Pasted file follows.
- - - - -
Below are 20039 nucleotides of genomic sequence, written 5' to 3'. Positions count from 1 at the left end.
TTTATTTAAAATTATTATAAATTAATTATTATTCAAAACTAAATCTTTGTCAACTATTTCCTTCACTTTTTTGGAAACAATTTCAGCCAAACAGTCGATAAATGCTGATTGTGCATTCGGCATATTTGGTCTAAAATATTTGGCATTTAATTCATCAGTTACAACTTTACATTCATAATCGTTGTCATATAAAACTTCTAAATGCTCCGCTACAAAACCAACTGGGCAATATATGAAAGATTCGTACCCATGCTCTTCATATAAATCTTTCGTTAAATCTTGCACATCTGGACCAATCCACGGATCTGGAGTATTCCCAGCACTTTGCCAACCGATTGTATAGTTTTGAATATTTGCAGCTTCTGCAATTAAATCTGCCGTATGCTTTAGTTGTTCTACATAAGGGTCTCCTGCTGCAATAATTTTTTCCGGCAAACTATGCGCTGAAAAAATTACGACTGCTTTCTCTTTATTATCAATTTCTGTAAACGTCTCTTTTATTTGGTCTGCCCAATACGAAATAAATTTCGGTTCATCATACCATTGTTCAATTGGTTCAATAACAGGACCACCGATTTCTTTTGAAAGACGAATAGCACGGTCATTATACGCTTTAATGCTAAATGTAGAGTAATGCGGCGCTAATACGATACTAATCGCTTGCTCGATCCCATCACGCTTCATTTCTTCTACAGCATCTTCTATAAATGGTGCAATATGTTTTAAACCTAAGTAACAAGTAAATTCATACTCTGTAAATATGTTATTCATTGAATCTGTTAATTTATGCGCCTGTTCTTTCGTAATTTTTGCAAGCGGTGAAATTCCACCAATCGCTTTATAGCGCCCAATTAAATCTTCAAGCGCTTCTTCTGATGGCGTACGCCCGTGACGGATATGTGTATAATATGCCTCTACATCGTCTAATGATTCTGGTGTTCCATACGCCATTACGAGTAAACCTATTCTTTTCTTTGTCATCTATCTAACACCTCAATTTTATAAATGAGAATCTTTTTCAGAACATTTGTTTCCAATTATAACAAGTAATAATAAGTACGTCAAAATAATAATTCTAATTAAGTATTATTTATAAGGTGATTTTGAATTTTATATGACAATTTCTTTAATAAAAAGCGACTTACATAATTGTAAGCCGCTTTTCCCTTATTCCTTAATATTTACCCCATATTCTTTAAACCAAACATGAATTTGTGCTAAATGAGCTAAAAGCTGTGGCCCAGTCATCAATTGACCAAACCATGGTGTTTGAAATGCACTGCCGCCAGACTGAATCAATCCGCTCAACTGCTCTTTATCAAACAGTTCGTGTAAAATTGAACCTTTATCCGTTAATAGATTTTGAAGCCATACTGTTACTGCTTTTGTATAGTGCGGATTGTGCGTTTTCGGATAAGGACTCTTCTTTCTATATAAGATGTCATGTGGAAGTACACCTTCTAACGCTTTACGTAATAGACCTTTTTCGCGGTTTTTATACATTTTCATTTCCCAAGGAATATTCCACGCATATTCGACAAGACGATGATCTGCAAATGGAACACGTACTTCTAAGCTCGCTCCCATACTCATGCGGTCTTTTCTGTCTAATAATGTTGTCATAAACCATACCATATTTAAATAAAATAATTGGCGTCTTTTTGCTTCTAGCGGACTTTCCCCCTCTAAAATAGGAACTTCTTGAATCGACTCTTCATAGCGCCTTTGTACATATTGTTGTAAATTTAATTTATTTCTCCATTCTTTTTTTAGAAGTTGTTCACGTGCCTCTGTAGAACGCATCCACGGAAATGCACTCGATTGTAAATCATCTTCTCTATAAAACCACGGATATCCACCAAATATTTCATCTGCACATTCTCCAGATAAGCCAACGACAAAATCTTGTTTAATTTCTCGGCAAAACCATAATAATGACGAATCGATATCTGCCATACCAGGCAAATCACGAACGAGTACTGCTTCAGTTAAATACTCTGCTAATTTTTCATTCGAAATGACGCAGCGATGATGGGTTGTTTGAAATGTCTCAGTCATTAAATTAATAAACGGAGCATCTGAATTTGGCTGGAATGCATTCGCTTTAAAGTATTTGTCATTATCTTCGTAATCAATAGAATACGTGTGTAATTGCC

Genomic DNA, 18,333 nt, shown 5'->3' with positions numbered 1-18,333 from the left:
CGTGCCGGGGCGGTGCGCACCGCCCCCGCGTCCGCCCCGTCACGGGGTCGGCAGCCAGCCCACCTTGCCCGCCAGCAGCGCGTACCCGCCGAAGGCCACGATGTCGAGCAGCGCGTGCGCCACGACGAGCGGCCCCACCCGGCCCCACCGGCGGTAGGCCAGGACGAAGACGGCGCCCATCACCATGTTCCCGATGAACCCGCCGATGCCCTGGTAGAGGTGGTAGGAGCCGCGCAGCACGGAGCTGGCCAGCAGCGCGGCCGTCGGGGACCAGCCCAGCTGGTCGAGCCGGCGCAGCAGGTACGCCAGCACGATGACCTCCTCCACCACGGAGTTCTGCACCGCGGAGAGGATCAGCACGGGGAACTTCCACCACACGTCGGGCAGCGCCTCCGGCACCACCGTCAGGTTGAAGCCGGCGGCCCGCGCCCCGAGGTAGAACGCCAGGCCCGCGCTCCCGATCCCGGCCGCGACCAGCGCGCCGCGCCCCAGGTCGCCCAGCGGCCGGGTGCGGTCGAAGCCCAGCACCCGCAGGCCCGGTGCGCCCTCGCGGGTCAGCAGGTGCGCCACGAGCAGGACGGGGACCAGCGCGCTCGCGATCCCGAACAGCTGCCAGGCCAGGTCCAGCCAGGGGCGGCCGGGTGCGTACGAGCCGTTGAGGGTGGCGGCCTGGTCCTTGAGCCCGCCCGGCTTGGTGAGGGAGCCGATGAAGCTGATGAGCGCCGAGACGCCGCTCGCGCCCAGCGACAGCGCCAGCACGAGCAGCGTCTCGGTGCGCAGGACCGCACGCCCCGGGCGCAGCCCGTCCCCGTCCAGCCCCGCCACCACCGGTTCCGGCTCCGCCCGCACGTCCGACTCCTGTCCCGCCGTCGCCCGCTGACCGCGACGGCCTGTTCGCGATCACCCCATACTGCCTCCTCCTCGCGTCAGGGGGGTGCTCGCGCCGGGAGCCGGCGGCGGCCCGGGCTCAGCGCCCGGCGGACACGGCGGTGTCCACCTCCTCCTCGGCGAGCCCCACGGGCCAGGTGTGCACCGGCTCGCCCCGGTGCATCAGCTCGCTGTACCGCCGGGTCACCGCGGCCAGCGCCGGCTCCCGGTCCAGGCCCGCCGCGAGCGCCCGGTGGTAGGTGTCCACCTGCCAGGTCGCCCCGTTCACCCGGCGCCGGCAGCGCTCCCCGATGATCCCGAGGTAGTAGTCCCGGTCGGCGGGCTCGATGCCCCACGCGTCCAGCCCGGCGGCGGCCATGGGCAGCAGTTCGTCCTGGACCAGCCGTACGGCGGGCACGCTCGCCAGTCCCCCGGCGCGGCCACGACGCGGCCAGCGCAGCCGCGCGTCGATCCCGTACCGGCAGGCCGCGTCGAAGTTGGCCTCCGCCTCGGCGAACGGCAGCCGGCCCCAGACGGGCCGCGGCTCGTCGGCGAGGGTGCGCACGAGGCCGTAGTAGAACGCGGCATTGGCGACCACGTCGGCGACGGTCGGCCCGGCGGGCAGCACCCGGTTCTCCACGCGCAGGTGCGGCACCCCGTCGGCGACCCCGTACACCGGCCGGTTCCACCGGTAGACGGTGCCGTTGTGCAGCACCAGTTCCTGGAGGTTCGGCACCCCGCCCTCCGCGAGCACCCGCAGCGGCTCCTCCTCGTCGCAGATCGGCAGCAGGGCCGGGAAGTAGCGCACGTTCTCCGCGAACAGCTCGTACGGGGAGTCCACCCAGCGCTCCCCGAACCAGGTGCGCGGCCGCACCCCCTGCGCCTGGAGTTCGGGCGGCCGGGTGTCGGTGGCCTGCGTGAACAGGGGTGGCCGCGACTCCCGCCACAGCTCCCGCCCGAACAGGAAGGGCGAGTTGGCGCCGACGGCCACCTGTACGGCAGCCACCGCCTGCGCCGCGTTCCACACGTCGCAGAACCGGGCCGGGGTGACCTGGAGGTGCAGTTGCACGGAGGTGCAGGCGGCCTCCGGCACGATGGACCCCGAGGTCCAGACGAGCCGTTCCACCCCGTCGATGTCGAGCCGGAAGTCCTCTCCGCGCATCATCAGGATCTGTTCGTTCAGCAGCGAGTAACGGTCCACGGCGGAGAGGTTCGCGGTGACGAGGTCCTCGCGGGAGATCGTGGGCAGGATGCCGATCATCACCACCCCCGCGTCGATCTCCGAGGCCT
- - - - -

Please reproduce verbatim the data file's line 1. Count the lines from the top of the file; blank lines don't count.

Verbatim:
Below are 20039 nucleotides of genomic sequence, written 5' to 3'. Positions count from 1 at the left end.